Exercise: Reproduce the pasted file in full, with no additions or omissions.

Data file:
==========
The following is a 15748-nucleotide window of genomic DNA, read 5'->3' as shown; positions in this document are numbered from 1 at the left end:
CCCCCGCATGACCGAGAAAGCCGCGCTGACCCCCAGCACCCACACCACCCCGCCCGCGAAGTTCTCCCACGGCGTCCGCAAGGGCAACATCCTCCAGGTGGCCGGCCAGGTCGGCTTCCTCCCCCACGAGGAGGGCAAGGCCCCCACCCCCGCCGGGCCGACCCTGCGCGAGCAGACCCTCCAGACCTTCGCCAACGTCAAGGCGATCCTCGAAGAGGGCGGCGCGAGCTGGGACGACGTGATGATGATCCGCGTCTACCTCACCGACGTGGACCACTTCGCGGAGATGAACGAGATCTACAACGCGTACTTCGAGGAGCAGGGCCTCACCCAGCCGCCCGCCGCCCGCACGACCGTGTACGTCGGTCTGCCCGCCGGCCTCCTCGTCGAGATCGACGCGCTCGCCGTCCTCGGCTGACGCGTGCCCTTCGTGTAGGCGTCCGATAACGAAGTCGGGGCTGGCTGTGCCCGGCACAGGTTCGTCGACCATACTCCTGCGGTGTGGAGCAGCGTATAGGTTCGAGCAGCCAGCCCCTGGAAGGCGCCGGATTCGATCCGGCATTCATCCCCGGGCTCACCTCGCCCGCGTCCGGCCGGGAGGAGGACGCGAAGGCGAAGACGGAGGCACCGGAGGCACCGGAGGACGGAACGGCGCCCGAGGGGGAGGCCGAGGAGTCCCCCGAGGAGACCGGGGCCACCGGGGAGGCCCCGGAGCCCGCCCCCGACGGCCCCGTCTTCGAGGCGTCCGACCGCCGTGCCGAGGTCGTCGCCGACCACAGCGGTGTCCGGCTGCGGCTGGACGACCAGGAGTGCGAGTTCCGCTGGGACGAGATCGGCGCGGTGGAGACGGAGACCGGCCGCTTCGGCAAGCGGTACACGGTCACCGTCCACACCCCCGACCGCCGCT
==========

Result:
The following is a 15748-nucleotide window of genomic DNA, read 5'->3' as shown; positions in this document are numbered from 1 at the left end:
CCCCCGCATGACCGAGAAAGCCGCGCTGACCCCCAGCACCCACACCACCCCGCCCGCGAAGTTCTCCCACGGCGTCCGCAAGGGCAACATCCTCCAGGTGGCCGGCCAGGTCGGCTTCCTCCCCCACGAGGAGGGCAAGGCCCCCACCCCCGCCGGGCCGACCCTGCGCGAGCAGACCCTCCAGACCTTCGCCAACGTCAAGGCGATCCTCGAAGAGGGCGGCGCGAGCTGGGACGACGTGATGATGATCCGCGTCTACCTCACCGACGTGGACCACTTCGCGGAGATGAACGAGATCTACAACGCGTACTTCGAGGAGCAGGGCCTCACCCAGCCGCCCGCCGCCCGCACGACCGTGTACGTCGGTCTGCCCGCCGGCCTCCTCGTCGAGATCGACGCGCTCGCCGTCCTCGGCTGACGCGTGCCCTTCGTGTAGGCGTCCGATAACGAAGTCGGGGCTGGCTGTGCCCGGCACAGGTTCGTCGACCATACTCCTGCGGTGTGGAGCAGCGTATAGGTTCGAGCAGCCAGCCCCTGGAAGGCGCCGGATTCGATCCGGCATTCATCCCCGGGCTCACCTCGCCCGCGTCCGGCCGGGAGGAGGACGCGAAGGCGAAGACGGAGGCACCGGAGGCACCGGAGGACGGAACGGCGCCCGAGGGGGAGGCCGAGGAGTCCCCCGAGGAGACCGGGGCCACCGGGGAGGCCCCGGAGCCCGCCCCCGACGGCCCCGTCTTCGAGGCGTCCGACCGCCGTGCCGAGGTCGTCGCCGACCACAGCGGTGTCCGGCTGCGGCTGGACGACCAGGAGTGCGAGTTCCGCTGGGACGAGATCGGCGCGGTGGAGACGGAGACCGGCCGCTTCGGCAAGCGGTACACGGTCACCGTCCACACCCCCGACCGCCGCT